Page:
The Phillips & Associates Oklahoma Law Blog


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By Dustin Phillips on
July 14, 2012
February 5, 2020

One Oklahoma man was killed and another injured in an ATV accident last night in McCurtain County.  According to the Oklahoma Highway Patrol, Richard Dewayne Davis, 45, of Haworth, died of injuries sustained when he lost control of the ATV he was driving on a dirt road near Haworth.  He and his passenger, Rodney Wayne Jeffries, also 45, were taken to an Idabel hospital with head and trunk injuries.  Davis died as a result of head injuries sustained in the wreck shortly before 9:00 p.m. The Oklahoma Highway Patrol blames unsafe speed and a lack of safety equipment for the accident and resulting injuries. All-terrain vehicles are notoriously dangerous.  In fact, the first three-wheeled models once widely popular in the United States have since been banned from sale in the U.S.  However, even the four-wheeled ATVs, or quads, have been subject to numerous product recalls for safety issues.  As recently as February 2012, American Honda recalled the Honda FourTrax Rancher ATV models TRX420TE and TRX420TM to remedy a crash hazard.  The recall stated that a weld on the ATV's front right upper suspension arm could separate, causing the driver to lose control of the vehicle. In Oklahoma, there were 179 reported ATV accident deaths between 1982 and 2010, with 50 of those deaths reported since 2007, according to the Consumer Product Safety Commission's (CPSC) ATV safety website at   To help minimize injuries and deaths from ATV accidents, Oklahoma has enacted several laws and regulations for ATV riders:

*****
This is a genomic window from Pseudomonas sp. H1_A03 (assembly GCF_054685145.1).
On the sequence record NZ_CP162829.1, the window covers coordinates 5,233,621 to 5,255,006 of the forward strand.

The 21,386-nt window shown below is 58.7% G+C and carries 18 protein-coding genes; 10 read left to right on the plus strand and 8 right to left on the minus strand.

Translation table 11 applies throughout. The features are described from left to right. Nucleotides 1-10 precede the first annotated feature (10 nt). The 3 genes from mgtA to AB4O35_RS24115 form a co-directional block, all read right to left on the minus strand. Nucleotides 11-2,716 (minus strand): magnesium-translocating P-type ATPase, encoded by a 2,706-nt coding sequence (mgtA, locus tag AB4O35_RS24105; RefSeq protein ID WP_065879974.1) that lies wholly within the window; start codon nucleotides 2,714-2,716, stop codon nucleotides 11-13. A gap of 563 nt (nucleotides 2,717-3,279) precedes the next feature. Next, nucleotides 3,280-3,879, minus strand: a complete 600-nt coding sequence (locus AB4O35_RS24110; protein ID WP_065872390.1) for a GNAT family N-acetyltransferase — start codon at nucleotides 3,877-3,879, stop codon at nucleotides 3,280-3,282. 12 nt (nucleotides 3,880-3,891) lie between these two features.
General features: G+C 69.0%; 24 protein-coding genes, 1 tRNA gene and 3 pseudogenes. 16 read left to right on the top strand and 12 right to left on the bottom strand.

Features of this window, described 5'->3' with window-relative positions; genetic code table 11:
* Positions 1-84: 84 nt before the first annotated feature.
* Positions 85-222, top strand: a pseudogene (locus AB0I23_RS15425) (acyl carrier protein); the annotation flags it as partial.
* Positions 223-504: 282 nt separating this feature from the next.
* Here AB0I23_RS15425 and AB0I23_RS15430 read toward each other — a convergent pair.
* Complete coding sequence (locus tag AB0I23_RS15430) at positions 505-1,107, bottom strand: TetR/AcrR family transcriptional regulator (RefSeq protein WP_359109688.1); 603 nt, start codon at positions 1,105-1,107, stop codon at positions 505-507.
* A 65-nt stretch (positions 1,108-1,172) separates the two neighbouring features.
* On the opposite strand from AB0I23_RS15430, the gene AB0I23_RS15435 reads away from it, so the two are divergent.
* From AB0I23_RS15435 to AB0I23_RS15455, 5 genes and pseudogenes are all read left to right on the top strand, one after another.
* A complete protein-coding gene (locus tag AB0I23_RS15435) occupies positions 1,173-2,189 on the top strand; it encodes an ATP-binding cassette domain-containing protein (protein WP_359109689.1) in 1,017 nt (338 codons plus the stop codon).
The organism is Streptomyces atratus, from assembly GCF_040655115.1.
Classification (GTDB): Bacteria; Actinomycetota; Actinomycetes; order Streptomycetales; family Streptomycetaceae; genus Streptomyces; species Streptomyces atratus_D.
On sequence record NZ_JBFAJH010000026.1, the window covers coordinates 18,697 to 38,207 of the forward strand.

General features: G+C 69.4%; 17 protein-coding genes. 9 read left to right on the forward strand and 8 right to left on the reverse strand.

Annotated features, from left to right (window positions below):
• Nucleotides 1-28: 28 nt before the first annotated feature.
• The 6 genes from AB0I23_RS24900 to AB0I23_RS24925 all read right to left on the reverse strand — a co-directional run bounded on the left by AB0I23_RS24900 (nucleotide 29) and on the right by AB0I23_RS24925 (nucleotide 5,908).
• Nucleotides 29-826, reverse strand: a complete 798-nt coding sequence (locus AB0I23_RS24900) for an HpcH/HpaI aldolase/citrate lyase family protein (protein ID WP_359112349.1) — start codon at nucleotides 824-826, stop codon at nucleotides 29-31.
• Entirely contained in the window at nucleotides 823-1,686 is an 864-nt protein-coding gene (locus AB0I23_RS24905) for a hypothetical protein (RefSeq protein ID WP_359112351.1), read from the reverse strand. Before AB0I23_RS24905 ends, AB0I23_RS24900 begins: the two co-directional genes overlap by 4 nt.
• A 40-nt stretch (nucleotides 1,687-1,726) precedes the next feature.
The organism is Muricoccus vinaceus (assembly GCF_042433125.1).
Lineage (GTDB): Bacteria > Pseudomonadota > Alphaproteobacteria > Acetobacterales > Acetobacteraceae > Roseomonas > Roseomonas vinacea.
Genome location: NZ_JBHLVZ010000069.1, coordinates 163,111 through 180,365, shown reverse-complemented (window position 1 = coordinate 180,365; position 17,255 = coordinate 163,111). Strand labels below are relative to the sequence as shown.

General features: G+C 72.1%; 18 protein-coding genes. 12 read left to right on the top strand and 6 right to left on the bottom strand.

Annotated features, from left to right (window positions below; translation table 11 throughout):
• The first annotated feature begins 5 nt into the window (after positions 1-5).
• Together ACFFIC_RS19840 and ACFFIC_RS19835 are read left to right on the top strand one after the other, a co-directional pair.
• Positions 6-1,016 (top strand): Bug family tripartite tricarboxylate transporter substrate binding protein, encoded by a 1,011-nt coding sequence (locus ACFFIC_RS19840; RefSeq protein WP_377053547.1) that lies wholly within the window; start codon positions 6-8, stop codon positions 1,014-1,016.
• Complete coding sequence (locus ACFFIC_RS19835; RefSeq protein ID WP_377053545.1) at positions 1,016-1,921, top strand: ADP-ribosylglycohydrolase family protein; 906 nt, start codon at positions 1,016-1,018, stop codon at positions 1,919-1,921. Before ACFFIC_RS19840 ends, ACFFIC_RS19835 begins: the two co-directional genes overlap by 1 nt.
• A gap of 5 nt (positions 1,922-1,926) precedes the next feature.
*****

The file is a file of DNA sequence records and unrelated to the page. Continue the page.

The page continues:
• All riders, including drivers and passengers, must wear helmets when riding in certain designated riding areas
  • All ATVs purchased on or since July 1, 2005 must be registered and titles
  • ATVs are not street-legal and may not be operated on streets or highways, except to cross the road or a railroad track during daylight hours, or on unpaved roads on U.S. Forest Service property

The CPSC encourages all ATV operators to take a rider safety course and asserts that no rider under the age of 16 should ever ride an adult-sized ATV. Though rider inexperience is considered the leading factor in ATV crashes, defective ATVs are responsible for many serious accidents.  If you or a family member has been seriously injured or killed while riding an all-terrain vehicle, contact an Oklahoma ATV accident attorney to find out more about how you may be able to obtain compensation for your injury or loss.


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